Cambridge, Mass. - May 2, 2013 - In the very early hours of the morning, in a Harvard robotics laboratory last summer, an insect took flight. Half the size of a paperclip, weighing less than a tenth of a gram, it leapt a few inches, hovered for a moment on fragile, flapping wings, and then sped along a preset route through the air.
Like a proud parent watching a child take its first steps, graduate student Pakpong Chirarattananon immediately captured a video of the fledgling and emailed it to his adviser and colleagues at 3 a.m.—subject line, "Flight of the RoboBee."
"I was so excited, I couldn't sleep," recalls Chirarattananon, co-lead author of a paper published this week in Science.
The RoboBees project "provides a common motivation for scientists and engineers across the university to build smaller batteries, to design more efficient control systems, and to create stronger, more lightweight materials," says Harvard engineering professor Robert J. Wood. "You might not expect all of these people to work together: vision experts, biologists, materials scientists, electrical engineers. What do they have in common? Well, they all enjoy solving really hard problems." (Credit: Kevin Ma and Pakpong Chirarattananon, Harvard University.)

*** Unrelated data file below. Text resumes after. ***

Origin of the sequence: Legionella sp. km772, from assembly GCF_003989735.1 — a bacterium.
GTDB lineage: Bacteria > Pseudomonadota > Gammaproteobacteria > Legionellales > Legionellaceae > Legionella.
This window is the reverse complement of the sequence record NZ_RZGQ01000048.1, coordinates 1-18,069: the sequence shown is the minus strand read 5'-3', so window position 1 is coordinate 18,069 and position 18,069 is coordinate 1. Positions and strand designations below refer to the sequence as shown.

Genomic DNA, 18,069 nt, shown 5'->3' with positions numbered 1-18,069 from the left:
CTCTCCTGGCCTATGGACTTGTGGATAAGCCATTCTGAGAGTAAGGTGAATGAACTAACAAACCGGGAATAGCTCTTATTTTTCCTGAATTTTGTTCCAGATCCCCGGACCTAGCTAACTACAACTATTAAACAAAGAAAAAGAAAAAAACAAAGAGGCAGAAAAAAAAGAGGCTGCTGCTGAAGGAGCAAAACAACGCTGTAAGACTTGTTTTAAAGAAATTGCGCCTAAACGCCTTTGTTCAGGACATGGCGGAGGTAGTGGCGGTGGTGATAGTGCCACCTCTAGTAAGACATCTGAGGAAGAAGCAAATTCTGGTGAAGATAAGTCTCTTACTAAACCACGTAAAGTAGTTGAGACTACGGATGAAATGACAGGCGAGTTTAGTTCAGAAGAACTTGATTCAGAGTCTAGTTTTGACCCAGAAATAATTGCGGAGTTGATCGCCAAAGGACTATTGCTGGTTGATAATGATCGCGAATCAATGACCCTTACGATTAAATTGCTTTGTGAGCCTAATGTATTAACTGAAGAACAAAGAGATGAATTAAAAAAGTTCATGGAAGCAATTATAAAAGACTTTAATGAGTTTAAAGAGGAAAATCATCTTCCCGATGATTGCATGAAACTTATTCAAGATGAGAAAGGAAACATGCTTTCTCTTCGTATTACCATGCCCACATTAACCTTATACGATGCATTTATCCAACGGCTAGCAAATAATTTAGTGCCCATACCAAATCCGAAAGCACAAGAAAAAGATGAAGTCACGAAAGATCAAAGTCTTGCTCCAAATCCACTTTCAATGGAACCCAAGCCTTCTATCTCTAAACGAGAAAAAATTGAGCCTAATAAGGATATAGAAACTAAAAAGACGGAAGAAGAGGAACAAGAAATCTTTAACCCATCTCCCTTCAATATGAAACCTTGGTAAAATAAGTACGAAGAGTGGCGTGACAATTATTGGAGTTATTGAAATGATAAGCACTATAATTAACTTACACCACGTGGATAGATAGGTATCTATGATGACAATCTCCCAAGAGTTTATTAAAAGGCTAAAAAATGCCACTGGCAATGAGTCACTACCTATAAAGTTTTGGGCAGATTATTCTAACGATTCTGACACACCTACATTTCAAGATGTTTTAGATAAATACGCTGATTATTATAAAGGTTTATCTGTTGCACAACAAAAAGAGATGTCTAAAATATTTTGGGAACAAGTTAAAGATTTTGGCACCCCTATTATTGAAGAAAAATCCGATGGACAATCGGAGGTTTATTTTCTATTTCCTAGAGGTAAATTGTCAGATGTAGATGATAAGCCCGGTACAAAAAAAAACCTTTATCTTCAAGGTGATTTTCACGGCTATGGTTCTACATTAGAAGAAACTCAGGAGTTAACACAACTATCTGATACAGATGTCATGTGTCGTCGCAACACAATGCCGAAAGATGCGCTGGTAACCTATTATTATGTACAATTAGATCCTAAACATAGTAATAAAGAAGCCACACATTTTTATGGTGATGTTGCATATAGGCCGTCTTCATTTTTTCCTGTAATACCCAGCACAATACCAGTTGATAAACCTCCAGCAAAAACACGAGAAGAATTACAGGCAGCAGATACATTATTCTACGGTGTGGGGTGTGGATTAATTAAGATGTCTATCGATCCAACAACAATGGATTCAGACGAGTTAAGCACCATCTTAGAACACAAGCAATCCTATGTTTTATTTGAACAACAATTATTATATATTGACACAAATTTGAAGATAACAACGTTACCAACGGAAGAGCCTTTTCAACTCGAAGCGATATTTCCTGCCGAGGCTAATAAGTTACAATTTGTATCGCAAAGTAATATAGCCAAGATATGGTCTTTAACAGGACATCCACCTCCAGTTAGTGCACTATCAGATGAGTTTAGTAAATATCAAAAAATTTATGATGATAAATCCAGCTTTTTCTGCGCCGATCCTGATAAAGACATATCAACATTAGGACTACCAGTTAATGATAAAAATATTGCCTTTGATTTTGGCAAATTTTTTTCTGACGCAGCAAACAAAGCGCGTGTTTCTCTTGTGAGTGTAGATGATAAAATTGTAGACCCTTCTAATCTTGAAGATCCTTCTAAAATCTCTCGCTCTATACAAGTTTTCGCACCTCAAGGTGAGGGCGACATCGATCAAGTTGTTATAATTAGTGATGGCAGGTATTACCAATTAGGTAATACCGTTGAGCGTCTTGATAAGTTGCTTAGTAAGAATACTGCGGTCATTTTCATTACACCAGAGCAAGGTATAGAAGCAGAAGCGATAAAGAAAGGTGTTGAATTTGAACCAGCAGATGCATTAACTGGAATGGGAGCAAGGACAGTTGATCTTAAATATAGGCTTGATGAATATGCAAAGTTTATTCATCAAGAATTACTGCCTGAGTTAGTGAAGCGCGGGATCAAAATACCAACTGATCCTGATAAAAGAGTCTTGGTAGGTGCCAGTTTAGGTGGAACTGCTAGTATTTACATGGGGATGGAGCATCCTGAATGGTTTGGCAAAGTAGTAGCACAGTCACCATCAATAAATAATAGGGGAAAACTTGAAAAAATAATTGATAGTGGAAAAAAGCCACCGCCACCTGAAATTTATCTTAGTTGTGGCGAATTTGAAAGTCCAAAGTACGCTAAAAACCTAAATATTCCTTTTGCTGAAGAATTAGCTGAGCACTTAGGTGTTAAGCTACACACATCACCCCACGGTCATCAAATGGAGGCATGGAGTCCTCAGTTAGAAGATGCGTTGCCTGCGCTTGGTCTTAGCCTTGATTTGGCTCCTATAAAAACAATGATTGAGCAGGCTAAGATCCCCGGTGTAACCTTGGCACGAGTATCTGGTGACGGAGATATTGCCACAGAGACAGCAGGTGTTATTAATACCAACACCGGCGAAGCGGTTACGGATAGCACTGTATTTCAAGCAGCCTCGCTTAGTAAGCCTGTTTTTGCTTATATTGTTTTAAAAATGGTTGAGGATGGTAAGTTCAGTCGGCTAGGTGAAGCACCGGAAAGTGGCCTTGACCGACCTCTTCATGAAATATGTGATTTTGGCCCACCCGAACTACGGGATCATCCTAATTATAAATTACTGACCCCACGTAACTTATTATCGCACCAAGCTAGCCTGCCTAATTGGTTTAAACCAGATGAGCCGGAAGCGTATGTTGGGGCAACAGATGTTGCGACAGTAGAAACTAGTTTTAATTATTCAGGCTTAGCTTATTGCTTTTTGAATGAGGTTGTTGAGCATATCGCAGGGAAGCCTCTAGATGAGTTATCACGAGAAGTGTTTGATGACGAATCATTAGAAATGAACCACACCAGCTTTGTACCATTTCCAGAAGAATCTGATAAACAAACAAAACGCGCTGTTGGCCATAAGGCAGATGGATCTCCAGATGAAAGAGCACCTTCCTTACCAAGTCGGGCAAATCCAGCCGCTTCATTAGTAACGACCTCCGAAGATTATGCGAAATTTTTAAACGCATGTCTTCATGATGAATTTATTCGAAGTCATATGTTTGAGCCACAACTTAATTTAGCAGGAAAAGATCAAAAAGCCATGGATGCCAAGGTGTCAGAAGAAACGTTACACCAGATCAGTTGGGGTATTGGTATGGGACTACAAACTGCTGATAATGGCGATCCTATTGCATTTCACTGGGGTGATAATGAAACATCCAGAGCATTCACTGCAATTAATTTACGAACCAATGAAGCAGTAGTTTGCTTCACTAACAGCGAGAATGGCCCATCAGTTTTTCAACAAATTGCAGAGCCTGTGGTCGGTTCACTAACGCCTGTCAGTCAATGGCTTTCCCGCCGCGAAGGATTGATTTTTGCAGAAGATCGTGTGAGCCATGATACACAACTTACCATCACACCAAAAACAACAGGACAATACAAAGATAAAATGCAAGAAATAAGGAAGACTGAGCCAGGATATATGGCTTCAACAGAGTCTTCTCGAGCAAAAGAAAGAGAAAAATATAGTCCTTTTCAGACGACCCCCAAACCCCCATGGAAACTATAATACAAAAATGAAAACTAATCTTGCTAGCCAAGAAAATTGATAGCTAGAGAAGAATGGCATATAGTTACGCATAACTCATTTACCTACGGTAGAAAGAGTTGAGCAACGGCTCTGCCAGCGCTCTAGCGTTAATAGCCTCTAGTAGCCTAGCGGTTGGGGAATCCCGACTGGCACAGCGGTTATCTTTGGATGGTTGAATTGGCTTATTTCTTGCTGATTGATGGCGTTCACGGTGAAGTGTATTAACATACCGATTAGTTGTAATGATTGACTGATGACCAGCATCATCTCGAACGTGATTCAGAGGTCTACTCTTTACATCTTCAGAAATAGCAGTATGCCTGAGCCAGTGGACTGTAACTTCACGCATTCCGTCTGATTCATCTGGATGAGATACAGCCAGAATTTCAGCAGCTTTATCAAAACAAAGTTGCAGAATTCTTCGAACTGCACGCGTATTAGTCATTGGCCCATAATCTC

The demonstration of the first controlled flight of an insect-sized robot is the culmination of more than a decade's work, led by researchers at the Harvard School of Engineering and Applied Sciences (SEAS) and the Wyss Institute for Biologically Inspired Engineering at Harvard.
"This is what I have been trying to do for literally the last 12 years," says Robert J. Wood, Charles River Professor of Engineering and Applied Sciences at SEAS, Wyss Core Faculty Member, and principal investigator of the National Science Foundation-supported RoboBee project. "It's really only because of this lab's recent breakthroughs in manufacturing, materials, and design that we have even been able to try this. And it just worked, spectacularly well."